Our goal for the day was simple and we were half way there. Twenty minutes later the view we had down Second Cranberry made me giddy. Over seven miles long, a couple of miles wide, scattered islands and reefs. As far as I was concerned this was the real deal. Big, beautiful water. We took a look, then angled toward a campsite half an hour away. A few minutes later Al spied a white monolith in the distance. It became the standard by which we judged all future pretenders to the throne. It glowed like a daytime specter. Say the words bird shit rock to Allan and he'll tell you where and when.
     We found our campsite right where the Ranger said it would be. Blaze orange diamond and rules nailed to a jack pine. To my mind nothing says wilderness like rules nailed to a tree. But it was a fine location. Slide-up landing, open kitchen location, level tent spot under a tall, lightning scarred jack pine nearby. Our view was across a channel to the mainland. We ate quickly and immediately cleaned dishes 'cause the moment had arrived. Or, more to the point, in the next few hours Allan fished and I threw lures. Al caught first fish, biggest fish, last fish, all fish. Seriously, I didn't mind. I had a great time watching him catch pike. Didn't care if he always out-fished me. But dear Lord, I wanted to catch at least one of them buggers. I got follows, disdainful follows. If pike could sneer, I'd have been the sneeree.
     Our island was hilly, mostly rock and around five acres. Also had about a half-million cubic yards of caribou droppings scattered everywhere. Thankfully they were dry. Crunched like malted milk balls though I never checked the taste.  While there Allan dragged me along on his explorations be they on the island or into abandoned, collapsing, spike-bristling, trapper's cabins. He was fearless. Iwas thankful for tetanus shots.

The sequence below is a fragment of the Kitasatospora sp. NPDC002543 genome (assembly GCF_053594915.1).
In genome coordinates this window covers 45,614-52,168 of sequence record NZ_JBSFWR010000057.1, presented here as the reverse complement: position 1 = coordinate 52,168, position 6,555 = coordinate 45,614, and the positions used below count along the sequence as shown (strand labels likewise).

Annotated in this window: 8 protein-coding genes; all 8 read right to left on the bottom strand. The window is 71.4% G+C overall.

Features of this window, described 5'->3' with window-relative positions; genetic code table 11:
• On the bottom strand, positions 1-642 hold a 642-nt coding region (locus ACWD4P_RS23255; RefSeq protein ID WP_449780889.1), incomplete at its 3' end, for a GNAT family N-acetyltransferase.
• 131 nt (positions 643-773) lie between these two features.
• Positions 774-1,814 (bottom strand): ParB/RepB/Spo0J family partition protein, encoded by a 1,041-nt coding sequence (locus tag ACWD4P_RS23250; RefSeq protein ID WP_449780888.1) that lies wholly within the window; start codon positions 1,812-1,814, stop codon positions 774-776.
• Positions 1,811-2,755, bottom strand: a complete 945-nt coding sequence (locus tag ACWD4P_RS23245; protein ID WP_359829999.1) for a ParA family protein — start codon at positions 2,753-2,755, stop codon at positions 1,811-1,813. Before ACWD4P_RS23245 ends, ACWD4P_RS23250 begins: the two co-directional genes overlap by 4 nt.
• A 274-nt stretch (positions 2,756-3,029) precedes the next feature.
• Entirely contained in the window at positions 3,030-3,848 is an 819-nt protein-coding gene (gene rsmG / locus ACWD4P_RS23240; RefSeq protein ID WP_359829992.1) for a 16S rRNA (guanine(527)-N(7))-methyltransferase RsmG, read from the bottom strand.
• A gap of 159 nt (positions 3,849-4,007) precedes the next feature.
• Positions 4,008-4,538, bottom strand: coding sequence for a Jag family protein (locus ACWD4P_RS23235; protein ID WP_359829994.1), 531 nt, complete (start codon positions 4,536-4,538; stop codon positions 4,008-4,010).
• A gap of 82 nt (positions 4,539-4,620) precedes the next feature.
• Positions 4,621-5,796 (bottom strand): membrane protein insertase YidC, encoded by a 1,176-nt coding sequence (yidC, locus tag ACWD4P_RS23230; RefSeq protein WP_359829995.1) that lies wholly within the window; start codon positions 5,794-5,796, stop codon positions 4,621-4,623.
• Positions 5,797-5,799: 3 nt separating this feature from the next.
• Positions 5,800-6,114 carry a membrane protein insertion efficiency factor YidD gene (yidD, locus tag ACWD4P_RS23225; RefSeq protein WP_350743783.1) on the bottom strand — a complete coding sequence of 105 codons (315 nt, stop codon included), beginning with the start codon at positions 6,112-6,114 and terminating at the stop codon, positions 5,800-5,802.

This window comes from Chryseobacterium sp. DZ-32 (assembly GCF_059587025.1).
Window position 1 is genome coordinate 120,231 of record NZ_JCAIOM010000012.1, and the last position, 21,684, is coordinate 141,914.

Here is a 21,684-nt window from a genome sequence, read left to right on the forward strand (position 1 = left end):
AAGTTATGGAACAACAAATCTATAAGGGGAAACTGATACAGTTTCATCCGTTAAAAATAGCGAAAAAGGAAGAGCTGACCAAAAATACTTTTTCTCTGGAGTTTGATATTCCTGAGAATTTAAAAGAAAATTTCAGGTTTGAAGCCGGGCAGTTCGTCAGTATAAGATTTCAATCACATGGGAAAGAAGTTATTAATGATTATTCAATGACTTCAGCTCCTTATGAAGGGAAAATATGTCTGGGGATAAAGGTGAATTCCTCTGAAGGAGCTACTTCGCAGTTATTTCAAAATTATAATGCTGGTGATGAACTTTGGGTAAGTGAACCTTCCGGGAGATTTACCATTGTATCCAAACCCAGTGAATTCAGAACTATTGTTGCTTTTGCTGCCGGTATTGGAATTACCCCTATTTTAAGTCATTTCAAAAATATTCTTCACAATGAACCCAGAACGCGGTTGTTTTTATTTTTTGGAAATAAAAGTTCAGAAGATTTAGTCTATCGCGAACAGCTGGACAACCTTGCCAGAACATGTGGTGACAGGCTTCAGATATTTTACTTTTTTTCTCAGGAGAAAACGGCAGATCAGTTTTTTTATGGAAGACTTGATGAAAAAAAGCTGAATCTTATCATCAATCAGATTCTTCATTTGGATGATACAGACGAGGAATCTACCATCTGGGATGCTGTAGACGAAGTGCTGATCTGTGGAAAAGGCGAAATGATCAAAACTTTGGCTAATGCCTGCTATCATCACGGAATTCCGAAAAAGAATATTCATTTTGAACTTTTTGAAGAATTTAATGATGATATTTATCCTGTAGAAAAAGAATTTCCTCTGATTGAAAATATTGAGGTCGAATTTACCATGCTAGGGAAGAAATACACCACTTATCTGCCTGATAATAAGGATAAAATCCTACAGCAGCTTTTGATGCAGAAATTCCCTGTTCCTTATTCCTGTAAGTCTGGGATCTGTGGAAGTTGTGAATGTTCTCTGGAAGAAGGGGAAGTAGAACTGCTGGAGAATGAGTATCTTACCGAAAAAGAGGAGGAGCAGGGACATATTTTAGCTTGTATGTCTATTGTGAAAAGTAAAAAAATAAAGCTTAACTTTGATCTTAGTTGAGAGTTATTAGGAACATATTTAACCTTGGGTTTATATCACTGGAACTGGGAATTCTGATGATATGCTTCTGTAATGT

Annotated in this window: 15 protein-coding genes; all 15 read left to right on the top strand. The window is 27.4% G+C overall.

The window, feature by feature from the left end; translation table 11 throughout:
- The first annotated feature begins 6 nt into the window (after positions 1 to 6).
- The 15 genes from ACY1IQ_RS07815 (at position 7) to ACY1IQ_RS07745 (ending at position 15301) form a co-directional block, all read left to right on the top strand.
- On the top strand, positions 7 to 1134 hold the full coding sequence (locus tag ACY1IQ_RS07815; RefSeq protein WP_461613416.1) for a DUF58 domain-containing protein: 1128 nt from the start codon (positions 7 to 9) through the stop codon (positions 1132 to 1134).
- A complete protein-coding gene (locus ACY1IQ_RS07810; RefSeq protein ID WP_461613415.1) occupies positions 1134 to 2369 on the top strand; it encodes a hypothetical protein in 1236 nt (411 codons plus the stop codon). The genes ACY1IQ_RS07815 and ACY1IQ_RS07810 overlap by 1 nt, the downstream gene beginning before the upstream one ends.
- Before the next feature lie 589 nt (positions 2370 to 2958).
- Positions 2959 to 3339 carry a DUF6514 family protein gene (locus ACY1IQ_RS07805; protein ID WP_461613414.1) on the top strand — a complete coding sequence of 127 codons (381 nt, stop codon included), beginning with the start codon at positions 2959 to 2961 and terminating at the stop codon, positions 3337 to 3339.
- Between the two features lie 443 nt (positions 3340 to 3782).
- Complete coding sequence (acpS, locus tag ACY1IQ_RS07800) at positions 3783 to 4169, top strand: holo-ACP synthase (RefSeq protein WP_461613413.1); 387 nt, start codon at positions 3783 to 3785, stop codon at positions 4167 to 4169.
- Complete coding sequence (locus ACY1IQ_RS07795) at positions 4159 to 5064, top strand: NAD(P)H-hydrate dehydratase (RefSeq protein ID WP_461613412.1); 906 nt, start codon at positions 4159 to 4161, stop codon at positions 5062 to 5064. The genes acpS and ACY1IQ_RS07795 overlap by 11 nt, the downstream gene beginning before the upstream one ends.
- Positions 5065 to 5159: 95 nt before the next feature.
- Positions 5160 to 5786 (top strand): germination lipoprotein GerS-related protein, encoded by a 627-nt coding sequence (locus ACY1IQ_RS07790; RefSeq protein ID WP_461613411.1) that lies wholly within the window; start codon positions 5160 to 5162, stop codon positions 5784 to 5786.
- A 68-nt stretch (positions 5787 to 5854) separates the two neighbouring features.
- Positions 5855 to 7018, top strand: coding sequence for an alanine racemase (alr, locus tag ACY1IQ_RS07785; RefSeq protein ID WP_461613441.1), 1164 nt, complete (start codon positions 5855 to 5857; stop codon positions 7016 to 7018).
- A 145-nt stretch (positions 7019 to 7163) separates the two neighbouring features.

First fish 
     There's much more I could say about that site but I'll stick with the lesson it taught us. Outside of seven hours sleep in The Pas, we'd been hammering it for thirty-six hours. Hammering it like a couple of overly civilized city boys who believed in move or die. Middle of the first night in the park that all changed.
     The rain began slowly. Thuk. Thuk. Thuk. By morning it was going like gangbusters. It serenaded our bladders to come out and play. Thankfully we had the rain gear close at hand. When the level dropped to drizzle, we'd suit up, grab smokes and do our business. That pattern held 'til supper time. Mid-morning we committed the sin of bringing snacks into the tent. Figured the rain would wash away any Snicker-fied aromas before reaching any people-eaters who might be roaming around.
     Inside the tent we played cards and napped. But mostly we read. That first full day was the beginning of a pleasurable ritual we continued through all our trips. Our first book was Forrest Gump. I'd always enjoyed reading aloud. Even used different voices for each of the characters. So I began. Hesitantly at first. When Allan didn't complain, I went at it wholeheartedly. Besides "Gump," we covered most of a Garrison Keillor ramble. Yup, it was a hoot. Came to giving a lot of thought during the winter months as to what we'd read. Books were as much of the planning as route or gear.
     Our day in the tent passed a whole lot faster than we'd have ever thought. Sometimes slow and easy moves right along. Got us to decelerate to the speed of nature. That's the way of woods and water. Over the years we came to learn the trip didn't really begin until we left the city behind. And I mean all of the city and its ways. That day-long rain did a fine job of washing Minneapolis from our bones. Learned to move when and where we could. Came to enjoy being where we were at the moment. I know, hearts and flowers. But you can't force your will onto the boonies. Simple as that.
Allan and Second Cranberry Lake